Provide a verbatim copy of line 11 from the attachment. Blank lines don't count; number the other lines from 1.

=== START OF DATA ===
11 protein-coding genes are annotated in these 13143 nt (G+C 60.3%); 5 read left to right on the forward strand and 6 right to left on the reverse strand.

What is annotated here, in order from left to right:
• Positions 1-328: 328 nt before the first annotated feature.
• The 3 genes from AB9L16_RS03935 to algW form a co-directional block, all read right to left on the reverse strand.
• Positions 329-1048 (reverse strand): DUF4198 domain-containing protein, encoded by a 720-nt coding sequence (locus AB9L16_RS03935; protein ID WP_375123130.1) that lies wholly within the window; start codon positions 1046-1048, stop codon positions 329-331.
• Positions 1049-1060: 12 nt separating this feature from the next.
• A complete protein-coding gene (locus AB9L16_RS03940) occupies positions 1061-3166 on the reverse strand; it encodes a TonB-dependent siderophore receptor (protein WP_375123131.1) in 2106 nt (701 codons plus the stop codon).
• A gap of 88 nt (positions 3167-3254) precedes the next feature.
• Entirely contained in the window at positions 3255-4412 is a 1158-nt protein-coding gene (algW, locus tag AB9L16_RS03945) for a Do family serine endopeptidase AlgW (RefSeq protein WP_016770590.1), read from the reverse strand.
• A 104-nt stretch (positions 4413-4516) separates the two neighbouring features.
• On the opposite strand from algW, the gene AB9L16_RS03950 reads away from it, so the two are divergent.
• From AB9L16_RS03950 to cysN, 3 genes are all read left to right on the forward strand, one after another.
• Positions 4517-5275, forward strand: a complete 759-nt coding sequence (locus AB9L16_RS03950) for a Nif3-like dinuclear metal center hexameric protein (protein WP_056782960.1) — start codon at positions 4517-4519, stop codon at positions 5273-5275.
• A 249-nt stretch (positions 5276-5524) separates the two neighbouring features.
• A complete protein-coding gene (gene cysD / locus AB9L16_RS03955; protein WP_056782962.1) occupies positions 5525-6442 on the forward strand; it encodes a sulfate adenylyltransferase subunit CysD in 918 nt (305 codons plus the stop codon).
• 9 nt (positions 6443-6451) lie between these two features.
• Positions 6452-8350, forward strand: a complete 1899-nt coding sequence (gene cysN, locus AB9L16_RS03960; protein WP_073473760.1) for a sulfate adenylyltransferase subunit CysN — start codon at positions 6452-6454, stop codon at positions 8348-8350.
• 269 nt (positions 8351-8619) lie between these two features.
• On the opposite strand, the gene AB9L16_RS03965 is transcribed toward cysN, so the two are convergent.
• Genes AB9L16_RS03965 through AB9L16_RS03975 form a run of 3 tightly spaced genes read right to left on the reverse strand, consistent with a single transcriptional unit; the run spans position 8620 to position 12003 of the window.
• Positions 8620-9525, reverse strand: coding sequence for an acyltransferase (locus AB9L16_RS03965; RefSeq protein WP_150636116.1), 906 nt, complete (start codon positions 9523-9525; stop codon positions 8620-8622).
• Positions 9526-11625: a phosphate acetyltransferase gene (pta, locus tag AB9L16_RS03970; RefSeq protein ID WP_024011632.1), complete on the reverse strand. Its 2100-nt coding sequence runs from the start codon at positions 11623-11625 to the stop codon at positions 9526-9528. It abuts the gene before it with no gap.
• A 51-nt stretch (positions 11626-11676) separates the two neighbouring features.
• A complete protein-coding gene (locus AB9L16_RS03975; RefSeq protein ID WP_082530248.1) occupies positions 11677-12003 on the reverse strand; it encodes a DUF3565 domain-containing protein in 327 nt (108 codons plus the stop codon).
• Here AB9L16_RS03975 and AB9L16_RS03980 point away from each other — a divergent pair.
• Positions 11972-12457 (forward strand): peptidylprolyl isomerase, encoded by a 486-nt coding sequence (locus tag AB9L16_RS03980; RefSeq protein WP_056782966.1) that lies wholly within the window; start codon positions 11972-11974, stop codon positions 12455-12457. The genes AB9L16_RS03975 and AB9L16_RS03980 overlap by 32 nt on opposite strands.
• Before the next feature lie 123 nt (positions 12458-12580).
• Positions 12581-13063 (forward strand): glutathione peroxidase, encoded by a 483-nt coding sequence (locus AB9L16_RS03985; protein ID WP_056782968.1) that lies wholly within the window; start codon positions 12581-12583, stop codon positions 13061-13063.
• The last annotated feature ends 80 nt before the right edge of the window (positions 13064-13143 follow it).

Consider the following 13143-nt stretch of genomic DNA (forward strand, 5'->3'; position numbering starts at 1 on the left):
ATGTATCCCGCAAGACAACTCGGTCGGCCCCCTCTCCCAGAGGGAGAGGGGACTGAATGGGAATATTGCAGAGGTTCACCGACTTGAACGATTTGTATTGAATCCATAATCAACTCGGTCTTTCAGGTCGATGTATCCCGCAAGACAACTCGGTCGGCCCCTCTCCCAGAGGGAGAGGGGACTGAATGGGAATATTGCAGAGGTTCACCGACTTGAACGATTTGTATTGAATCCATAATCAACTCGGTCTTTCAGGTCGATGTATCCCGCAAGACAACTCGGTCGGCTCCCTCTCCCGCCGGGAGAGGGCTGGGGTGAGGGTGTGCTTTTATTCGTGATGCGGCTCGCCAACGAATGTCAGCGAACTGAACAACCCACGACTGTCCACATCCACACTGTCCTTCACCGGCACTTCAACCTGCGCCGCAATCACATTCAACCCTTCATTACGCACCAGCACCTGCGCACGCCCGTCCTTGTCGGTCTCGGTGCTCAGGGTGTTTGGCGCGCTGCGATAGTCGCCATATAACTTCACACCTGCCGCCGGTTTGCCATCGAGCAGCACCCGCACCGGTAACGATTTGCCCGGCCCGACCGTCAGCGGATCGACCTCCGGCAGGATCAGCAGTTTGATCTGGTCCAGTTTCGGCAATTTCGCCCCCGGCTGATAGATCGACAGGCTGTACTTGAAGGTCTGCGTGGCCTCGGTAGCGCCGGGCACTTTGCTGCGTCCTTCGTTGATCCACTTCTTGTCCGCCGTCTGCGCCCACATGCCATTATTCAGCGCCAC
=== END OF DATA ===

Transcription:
• On the opposite strand from algW, the gene AB9L16_RS03950 reads away from it, so the two are divergent.